Saturday News Review

No You Can’t – Clegg snubbed by Obama

The White House has turned down a request for Nick Clegg to have a one-to-one meeting with Barack Obama when he visits Britain this week. Aides to the Deputy Prime Minister tried to secure an audience and a photo opportunity with the President as part of his first state visit to Britain. Mr Obama is due to meet the Leader of the Opposition Ed Miliband for an hour at Buckingham Palace, so the Liberal Democrats had hoped that the White House would agree to a similar meeting with Mr Clegg. However government sources said the request has been turned down by Washington. It is understood they felt that as President it would not be appropriate for him to have a one-to-one meeting with a Deputy Prime Minister. Mr Clegg will meet Mr Obama – but at all times David Cameron will be in the room. – the Independent

New cases come forward in hacking investigation

Actor Jude Law and Labour MP Chris Bryant are now among the first people who will have their legal action against the News of the Worldover alleged phone hacking heard by the high court. The court also heard allegations that a senior News of the World executive, who was not named, had ordered private detective Glenn Mulcaire to hack into Jude Law’s phone. News Group Newspapers, the publisher of the News of the World, denied this was the case. The pair are the newest names to be included among five test cases chosen by high court judge Mr Justice Vos, also including former Sky Sports pundit Andy Gray, agent Sky Andrew and interior designer Kelly Hoppen… A secondary list of five claimants has also been drawn up in the event that further people drop out. They include comedian Steve Coogan, former footballer Paul Gascoigne, Max Clifford’s former assistant Nicola Phillips, ex-MP George Galloway and Mary-Ellen Field, former adviser to model Elle Macpherson. – the Guardian

Labour puts pressure on the government over equality

Labour MPs are attempting to set up a powerful parliamentary committee to vet government policy for discriminatory effects on women, claiming that the coalition has a “blind spot” when it comes to equal opportunities. Yvette Cooper, shadow home secretary, said the justice secretary Kenneth Clarke’s controversial comments on rape this week betrayed a lack of understanding of gender issues across the government, and that there needed to be a democratic institution to act as a safeguard for women’s rights. Cooper and Fiona Mactaggart, the shadow minister for women and equalities, will meet voluntary organisations to unveil the plans. The idea is attracting support from both sides of the house. It comes amid mounting concern about the impact of government policies on women, and a furious debate over some of the language used by senior Conservatives in recent weeks, not least the prime minister’s now infamous “Calm down dear” comment. – the Guardian

Huhne “can’t remember” night in question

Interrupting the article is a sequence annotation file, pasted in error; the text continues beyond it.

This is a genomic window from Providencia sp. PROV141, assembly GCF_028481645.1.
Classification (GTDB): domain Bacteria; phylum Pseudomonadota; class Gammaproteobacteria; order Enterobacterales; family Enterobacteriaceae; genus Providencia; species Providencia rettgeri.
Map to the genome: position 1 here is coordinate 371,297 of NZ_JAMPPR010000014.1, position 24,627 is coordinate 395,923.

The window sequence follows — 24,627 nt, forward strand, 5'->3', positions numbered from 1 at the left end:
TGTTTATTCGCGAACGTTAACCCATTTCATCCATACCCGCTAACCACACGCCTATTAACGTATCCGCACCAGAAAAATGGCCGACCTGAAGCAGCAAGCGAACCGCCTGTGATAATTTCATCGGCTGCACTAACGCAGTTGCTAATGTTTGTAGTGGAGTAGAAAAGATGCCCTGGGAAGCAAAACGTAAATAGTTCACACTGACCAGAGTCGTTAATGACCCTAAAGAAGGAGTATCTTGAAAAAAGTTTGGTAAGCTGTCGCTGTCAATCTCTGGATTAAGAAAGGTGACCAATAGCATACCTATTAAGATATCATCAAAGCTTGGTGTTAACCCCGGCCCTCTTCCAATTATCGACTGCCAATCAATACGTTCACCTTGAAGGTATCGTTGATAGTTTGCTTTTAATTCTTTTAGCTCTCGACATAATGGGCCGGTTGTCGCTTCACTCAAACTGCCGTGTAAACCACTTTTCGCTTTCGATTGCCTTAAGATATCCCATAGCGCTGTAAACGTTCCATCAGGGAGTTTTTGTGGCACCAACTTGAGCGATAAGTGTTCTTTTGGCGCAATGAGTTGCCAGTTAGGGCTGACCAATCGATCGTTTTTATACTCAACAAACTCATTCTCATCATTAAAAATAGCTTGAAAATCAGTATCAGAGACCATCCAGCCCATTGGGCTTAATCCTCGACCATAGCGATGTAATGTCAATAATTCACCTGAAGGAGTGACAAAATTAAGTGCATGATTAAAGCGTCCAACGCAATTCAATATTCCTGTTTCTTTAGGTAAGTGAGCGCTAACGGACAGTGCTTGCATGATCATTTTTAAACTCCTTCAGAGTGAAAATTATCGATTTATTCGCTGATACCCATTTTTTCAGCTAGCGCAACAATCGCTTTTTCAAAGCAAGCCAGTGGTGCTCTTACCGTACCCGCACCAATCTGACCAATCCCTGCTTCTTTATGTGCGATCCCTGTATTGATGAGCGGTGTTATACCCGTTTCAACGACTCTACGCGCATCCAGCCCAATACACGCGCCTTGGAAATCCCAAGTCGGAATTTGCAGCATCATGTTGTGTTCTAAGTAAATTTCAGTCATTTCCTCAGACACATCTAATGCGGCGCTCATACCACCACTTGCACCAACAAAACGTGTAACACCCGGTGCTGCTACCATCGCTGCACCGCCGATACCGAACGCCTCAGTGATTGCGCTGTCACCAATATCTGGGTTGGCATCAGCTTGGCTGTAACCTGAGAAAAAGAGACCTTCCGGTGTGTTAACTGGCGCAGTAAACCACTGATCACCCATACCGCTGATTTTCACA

Chris Huhne will tell police that he has no recollection of his movements on the night he was allegedly caught speeding, but he will insist to detectives that he did not ask his wife to take the penalty points on his behalf. The Energy Secretary will be questioned by detectives next week over allegations that he allowed Vicky Pryce to take the punishment after he was caught speeding while driving back from Stansted Airport on March 12 2003. But he will tell detectives that he has no memory of what he did on that day, despite the fact that official records show that he was in the European Parliament in Strasbourg until the afternoon and was likely to have taken a flight which landed at Stansted at 10.23pm that night. This weekend Mr Huhne is braced for further revelations from his estranged wife about the alleged speeding offence. Michael Fallon, the deputy chairman of the Conservative Party, said he should step aside if he is charged by police. – the Telegraph

MPs to debate privacy laws

MPs of all parties are set to force a Commons debate on super-injunctions amid universal complaints that the privacy rules are in chaos. They are being backed by Downing Street, which has warned that a privacy law has been effectively established through a series of court judgments. The move is being led by the former shadow home secretary, David Davis, who hopes to secure the debate next month. Mr Davis and other MPs yesterday condemned Lord Neuberger’s warning that reports of comments made in Parliament designed to break injunctions could still be in contempt of court. They warned Parliament needs to assert its authority over judges over the use of super-injunctions. The issue came to a head when the Liberal Democrat MP, John Hemming, disclosed Sir Fred Goodwin had taken out a super-injunction and a Liberal Democrat peer, Lord Stoneham, told peers that the RBS boss had been having an affair with a “senior colleague”. – the Independent

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